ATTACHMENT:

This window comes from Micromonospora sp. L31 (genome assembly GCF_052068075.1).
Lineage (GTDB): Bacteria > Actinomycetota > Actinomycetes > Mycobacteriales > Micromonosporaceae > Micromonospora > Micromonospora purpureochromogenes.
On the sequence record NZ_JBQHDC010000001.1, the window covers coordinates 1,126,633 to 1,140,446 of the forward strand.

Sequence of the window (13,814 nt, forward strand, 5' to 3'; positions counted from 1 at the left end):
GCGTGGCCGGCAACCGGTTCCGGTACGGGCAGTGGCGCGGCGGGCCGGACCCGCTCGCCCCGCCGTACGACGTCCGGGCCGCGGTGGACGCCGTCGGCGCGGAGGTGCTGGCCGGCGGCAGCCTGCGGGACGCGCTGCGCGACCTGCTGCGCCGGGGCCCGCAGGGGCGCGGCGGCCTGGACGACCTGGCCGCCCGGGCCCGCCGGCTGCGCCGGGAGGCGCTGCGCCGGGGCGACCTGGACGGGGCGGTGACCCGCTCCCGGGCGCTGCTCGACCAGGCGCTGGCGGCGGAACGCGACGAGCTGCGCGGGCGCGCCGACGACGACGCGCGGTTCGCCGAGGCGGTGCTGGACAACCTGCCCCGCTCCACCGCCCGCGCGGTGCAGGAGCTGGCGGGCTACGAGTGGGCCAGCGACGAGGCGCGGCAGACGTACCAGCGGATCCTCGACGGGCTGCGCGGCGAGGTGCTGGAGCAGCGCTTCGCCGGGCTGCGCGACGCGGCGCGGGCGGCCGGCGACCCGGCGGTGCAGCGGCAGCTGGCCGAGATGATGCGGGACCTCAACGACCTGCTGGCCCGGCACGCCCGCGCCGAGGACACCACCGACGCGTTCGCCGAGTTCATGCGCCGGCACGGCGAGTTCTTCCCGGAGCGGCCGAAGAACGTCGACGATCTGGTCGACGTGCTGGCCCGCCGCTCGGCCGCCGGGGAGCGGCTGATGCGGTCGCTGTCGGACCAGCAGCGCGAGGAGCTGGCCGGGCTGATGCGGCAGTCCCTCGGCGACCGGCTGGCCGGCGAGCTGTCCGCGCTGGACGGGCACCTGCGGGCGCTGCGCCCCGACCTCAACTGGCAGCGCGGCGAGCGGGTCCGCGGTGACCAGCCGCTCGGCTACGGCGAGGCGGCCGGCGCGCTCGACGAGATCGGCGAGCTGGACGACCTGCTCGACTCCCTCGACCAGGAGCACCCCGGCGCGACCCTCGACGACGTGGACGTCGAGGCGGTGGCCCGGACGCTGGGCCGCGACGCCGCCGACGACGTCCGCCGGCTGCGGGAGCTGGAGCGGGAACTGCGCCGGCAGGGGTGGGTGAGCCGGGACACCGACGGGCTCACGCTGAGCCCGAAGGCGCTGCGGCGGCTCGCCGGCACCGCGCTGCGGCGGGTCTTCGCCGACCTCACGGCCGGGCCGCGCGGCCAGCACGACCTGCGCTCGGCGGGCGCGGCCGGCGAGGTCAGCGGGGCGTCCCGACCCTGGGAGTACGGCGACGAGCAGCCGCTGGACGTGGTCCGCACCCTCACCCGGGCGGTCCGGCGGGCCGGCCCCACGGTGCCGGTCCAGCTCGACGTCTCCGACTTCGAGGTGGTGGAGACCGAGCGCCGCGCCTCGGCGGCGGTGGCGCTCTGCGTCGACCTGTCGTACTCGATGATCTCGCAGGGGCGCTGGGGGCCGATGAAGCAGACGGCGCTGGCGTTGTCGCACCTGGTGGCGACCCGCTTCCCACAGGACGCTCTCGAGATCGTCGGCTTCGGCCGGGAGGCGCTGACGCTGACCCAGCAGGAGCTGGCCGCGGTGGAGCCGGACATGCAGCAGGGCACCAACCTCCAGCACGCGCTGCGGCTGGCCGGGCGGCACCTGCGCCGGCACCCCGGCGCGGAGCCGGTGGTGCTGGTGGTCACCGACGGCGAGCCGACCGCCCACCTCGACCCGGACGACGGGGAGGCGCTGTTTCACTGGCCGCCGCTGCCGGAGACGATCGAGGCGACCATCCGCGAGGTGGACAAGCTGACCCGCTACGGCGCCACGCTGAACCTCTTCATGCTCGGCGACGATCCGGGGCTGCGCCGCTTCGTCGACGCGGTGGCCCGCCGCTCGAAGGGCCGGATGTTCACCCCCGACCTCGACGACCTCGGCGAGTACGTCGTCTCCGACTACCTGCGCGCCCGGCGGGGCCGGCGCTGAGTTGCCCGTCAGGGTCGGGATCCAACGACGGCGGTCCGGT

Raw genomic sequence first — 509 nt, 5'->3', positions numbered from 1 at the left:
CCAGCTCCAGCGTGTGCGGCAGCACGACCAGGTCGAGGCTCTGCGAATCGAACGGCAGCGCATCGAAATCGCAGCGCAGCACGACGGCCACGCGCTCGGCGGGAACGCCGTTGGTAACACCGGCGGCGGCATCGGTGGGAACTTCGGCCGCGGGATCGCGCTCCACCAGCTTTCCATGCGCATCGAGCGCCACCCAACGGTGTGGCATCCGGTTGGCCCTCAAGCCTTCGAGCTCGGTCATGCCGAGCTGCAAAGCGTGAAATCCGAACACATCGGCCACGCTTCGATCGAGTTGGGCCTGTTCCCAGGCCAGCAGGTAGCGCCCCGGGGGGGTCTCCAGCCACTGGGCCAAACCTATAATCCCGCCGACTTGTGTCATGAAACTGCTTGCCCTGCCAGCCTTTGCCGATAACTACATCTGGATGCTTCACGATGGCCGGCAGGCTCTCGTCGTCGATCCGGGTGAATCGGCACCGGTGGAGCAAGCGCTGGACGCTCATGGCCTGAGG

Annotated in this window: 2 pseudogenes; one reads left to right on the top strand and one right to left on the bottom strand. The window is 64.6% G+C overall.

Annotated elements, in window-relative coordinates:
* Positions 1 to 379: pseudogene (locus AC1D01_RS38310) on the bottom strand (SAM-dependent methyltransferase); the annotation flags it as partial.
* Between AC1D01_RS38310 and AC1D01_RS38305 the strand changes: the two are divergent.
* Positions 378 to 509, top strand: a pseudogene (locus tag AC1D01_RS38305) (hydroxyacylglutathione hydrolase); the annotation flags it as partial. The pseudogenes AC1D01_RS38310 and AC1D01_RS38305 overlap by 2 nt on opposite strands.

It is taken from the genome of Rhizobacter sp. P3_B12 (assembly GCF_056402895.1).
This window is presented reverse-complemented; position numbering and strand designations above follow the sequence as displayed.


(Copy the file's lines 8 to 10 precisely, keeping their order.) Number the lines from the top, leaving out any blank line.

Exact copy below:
Annotated in this window: 2 pseudogenes; one reads left to right on the top strand and one right to left on the bottom strand. The window is 64.6% G+C overall.

Annotated elements, in window-relative coordinates:
* Positions 1 to 379: pseudogene (locus AC1D01_RS38310) on the bottom strand (SAM-dependent methyltransferase); the annotation flags it as partial.